Our purpose here today is to report that we have been successful in stopping one of the most insidious scams the Federal Trade Commission has ever seen. At our request, a federal district court judge in New York has issued a temporary order halting a high-tech fraud that we believe threatened consumers' willingness to travel on the information superhighway. This scam has generated numerous complaints, many from parents with Internet-savvy children, who have incurred hundreds of thousands of dollars in illegal phone charges.
We filed charges in our case against a group of New-York based defendants, including Audiotex Connection; Promo Line; and three individuals. We allege that they have run a variety of Internet web sites featuring what they call "free adult entertainment." Here's the scam: when consumers surfing the 'Net came upon one of the defendants' websites, they saw a message stating that, before they could go in, they had to download what the defendants called a "special viewer" program called "david.exe." Unbeknownst to consumers, what this program turned out to be was a ploy to secretly disconnect them from their local Internet service provider -- say, America Online, for instance -- and then reconnect them to a phone number assigned to Moldova, a country near the Black Sea bordering Romania.
Even more insidious, this is essentially a "stealth" scam -- consumers are kept in the dark because the software program also turns off their modem speakers so they cannot hear either the disconnect, or the dialing of the international phone number. It gets worse: once the program is activated, it does not disconnect the international call when consumers leave the defendants' web sites to visit other web sites, or even when they sign off the Internet and turn to other computer activities such as word-processing. Thus, once they download or activate the "david.exe" program, consumers start racking up international calling charges of more than $2 per minute, and they keep racking up those hefty charges as long as their computers remain turned on. The phone bill you see beside me shows the damages: these bills were often the very first notice consumers got that they'd been massively scammed.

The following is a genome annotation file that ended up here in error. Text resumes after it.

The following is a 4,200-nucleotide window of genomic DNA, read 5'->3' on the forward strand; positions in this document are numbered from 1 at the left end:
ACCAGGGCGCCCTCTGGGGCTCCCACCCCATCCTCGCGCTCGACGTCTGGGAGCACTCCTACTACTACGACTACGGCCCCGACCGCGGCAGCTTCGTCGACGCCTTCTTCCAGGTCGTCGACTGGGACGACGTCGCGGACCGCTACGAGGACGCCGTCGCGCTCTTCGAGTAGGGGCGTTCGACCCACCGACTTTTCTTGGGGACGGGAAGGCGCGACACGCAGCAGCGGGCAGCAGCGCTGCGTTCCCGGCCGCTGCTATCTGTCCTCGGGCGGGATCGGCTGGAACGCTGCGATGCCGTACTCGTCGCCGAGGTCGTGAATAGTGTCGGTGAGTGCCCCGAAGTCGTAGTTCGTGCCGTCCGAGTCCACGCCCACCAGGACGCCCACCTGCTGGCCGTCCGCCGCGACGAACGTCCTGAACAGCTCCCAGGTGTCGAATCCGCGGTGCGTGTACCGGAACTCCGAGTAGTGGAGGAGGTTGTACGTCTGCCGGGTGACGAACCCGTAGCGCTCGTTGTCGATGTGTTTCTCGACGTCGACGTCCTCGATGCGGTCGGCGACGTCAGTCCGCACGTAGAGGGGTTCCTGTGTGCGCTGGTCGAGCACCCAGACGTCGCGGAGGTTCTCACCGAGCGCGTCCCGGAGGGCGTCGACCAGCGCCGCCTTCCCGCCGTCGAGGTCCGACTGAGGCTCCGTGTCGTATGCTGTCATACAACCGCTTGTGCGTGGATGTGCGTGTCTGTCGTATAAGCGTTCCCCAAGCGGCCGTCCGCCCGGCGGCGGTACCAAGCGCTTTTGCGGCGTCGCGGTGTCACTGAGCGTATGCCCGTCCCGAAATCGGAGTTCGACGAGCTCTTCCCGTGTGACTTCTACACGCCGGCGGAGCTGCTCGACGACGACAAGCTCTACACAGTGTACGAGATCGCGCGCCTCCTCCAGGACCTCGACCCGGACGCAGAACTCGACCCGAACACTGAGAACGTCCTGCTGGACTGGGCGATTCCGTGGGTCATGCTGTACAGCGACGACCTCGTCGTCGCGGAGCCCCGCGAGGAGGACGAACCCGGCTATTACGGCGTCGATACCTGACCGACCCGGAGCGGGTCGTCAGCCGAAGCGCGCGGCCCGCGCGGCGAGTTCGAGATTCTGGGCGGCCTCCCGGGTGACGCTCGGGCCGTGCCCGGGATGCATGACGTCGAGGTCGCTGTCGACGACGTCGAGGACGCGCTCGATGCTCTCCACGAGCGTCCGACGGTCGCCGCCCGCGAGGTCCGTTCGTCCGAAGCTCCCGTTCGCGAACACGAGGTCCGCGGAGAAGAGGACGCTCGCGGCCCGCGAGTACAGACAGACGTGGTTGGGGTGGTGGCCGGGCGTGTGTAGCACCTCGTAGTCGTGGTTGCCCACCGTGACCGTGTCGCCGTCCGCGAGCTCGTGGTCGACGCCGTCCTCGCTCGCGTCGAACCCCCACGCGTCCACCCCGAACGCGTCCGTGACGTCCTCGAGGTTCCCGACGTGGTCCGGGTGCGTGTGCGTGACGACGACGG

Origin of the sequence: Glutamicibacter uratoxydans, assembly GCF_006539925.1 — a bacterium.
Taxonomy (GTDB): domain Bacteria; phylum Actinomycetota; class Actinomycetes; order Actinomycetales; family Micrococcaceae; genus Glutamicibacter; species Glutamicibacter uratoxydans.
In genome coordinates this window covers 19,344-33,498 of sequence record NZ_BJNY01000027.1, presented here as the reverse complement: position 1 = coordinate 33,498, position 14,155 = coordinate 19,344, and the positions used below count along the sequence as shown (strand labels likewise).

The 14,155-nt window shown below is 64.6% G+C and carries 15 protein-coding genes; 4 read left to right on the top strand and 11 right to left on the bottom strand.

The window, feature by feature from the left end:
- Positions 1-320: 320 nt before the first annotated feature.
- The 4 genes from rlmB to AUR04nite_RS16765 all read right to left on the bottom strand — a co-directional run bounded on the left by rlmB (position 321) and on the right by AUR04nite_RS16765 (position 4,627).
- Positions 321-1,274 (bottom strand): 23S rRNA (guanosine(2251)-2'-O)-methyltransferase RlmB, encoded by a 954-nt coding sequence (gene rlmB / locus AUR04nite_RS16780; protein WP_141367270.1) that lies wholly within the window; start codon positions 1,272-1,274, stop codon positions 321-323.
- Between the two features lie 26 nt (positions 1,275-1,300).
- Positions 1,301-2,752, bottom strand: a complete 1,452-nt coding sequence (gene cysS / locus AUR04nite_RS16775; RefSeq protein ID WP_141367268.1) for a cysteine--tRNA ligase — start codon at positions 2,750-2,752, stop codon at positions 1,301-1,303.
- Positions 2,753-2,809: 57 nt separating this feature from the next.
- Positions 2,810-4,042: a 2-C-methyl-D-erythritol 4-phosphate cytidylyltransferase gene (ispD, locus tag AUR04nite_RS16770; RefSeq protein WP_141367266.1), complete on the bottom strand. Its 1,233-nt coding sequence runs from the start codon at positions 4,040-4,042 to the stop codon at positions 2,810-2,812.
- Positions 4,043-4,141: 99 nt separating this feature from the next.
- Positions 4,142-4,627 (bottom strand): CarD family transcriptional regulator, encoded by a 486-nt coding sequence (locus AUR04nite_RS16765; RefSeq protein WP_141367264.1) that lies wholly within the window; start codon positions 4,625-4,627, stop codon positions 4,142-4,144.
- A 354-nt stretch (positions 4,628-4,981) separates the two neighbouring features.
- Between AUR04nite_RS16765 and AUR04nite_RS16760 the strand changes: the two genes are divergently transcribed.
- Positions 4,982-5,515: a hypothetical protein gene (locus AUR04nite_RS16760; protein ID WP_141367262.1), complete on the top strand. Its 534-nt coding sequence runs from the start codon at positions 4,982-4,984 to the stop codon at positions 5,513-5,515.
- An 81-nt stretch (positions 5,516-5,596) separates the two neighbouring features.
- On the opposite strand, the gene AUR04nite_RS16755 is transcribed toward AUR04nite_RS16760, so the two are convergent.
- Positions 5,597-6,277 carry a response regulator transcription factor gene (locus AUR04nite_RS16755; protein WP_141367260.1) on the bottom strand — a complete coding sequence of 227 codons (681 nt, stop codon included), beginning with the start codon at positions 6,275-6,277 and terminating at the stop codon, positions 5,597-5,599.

The defendants get their cut in this illegal-billing scheme from the Moldovan phone company, which we believe gives them a share of the proceeds from the calls. But here's yet another hidden component of this scam: the calls apparently never made it to Moldova! Rather, they went to a computer in Canada, which, of course, has much lower long-distance rates than Moldova for calls from the United States. Nonetheless, consumers were charged the higher Moldovan rates.
Clearly, the existence of this software program severely risks the confidence of any consumer going online on the Internet. And it highlights a serious problem that these emerging technologies can pose for law-enforcement. But there's a good story to tell here, too. Because the technological advances that fraud artists often exploit first, before they're recognized and used by legitimate industry, are the same advances that are available to us in the law-enforcement community. And make no mistake about it -- we're using the Internet in our investigations. Indeed, because of the Internet and the high-speed information and search services it offers, we were able to track down and file charges against these defendants extremely quickly. This very rapid pace allowed us to obtain a court order freezing their assets before they could abscond with the proceeds of their illicit scheme. The defendants have not even received some of their money as yet, and we are going to do all we can to make sure that money never reaches them. As in previous cases involving emerging technologies, this case is an example of the FTC acting quickly to prevent wide-scale misuse of a sophisticated telecommunications technology to defraud consumers.
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* This may not be an exact transcript of Bernstein's remarks.